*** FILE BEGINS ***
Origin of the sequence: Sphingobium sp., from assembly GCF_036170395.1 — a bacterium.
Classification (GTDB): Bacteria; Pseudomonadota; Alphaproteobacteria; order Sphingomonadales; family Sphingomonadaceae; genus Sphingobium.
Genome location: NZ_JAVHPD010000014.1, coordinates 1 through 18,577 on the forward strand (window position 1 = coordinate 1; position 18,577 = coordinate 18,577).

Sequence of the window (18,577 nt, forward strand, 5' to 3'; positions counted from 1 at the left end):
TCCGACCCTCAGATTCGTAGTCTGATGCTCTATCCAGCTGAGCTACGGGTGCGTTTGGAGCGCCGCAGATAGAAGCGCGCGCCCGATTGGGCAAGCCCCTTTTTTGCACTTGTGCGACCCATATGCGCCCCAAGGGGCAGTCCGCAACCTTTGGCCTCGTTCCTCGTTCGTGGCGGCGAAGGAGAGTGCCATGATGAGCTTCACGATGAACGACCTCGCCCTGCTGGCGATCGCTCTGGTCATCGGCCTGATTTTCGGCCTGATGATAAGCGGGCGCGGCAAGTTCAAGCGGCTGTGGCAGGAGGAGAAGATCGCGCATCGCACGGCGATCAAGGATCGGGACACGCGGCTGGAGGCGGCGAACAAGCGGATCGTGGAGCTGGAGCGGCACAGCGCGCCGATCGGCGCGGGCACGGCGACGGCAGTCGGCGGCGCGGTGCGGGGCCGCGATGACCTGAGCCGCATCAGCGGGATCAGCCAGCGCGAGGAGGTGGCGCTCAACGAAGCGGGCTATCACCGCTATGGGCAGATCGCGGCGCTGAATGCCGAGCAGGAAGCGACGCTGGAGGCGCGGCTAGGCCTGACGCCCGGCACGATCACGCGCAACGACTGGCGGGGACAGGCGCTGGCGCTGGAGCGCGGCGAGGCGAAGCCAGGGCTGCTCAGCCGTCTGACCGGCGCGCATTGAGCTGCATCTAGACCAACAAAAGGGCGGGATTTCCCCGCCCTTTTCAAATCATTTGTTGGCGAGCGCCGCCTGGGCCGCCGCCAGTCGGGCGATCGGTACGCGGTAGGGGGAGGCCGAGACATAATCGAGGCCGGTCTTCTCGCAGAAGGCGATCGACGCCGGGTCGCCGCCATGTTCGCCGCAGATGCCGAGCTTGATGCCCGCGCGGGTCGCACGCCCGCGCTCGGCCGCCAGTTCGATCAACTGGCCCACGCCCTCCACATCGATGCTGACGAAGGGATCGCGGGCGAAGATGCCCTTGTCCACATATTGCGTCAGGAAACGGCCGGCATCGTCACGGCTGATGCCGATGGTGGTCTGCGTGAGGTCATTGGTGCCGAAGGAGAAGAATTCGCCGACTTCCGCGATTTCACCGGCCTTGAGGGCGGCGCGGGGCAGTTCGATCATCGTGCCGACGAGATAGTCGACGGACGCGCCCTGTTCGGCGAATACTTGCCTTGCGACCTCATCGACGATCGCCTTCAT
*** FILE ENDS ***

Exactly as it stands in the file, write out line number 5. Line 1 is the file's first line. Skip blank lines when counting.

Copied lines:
TCCGACCCTCAGATTCGTAGTCTGATGCTCTATCCAGCTGAGCTACGGGTGCGTTTGGAGCGCCGCAGATAGAAGCGCGCGCCCGATTGGGCAAGCCCCTTTTTTGCACTTGTGCGACCCATATGCGCCCCAAGGGGCAGTCCGCAACCTTTGGCCTCGTTCCTCGTTCGTGGCGGCGAAGGAGAGTGCCATGATGAGCTTCACGATGAACGACCTCGCCCTGCTGGCGATCGCTCTGGTCATCGGCCTGATTTTCGGCCTGATGATAAGCGGGCGCGGCAAGTTCAAGCGGCTGTGGCAGGAGGAGAAGATCGCGCATCGCACGGCGATCAAGGATCGGGACACGCGGCTGGAGGCGGCGAACAAGCGGATCGTGGAGCTGGAGCGGCACAGCGCGCCGATCGGCGCGGGCACGGCGACGGCAGTCGGCGGCGCGGTGCGGGGCCGCGATGACCTGAGCCGCATCAGCGGGATCAGCCAGCGCGAGGAGGTGGCGCTCAACGAAGCGGGCTATCACCGCTATGGGCAGATCGCGGCGCTGAATGCCGAGCAGGAAGCGACGCTGGAGGCGCGGCTAGGCCTGACGCCCGGCACGATCACGCGCAACGACTGGCGGGGACAGGCGCTGGCGCTGGAGCGCGGCGAGGCGAAGCCAGGGCTGCTCAGCCGTCTGACCGGCGCGCATTGAGCTGCATCTAGACCAACAAAAGGGCGGGATTTCCCCGCCCTTTTCAAATCATTTGTTGGCGAGCGCCGCCTGGGCCGCCGCCAGTCGGGCGATCGGTACGCGGTAGGGGGAGGCCGAGACATAATCGAGGCCGGTCTTCTCGCAGAAGGCGATCGACGCCGGGTCGCCGCCATGTTCGCCGCAGATGCCGAGCTTGATGCCCGCGCGGGTCGCACGCCCGCGCTCGGCCGCCAGTTCGATCAACTGGCCCACGCCCTCCACATCGATGCTGACGAAGGGATCGCGGGCGAAGATGCCCTTGTCCACATATTGCGTCAGGAAACGGCCGGCATCGTCACGGCTGATGCCGATGGTGGTCTGCGTGAGGTCATTGGTGCCGAAGGAGAAGAATTCGCCGACTTCCGCGATTTCACCGGCCTTGAGGGCGGCGCGGGGCAGTTCGATCATCGTGCCGACGAGATAGTCGACGGACGCGCCCTGTTCGGCGAATACTTGCCTTGCGACCTCATCGACGATCGCCTTCAT